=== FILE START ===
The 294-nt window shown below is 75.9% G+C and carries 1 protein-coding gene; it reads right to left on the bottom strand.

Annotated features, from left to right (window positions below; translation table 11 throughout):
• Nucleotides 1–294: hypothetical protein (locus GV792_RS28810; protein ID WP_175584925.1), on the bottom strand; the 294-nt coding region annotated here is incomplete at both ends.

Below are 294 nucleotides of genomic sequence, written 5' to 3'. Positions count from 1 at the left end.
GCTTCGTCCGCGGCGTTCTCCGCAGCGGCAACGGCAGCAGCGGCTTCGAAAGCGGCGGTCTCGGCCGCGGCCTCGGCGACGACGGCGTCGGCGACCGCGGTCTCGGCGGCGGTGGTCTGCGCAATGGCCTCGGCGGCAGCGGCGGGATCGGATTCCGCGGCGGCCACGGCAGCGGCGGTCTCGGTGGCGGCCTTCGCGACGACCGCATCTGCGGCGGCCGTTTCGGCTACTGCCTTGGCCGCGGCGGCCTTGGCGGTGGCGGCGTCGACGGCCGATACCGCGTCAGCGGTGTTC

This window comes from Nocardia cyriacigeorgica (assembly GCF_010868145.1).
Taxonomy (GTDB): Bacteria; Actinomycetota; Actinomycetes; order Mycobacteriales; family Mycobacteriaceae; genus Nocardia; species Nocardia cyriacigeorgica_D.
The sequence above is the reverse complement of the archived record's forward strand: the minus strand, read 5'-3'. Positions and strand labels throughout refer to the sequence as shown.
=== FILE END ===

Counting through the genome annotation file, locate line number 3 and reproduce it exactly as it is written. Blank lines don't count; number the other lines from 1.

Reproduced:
• Nucleotides 1–294: hypothetical protein (locus GV792_RS28810; protein ID WP_175584925.1), on the bottom strand; the 294-nt coding region annotated here is incomplete at both ends.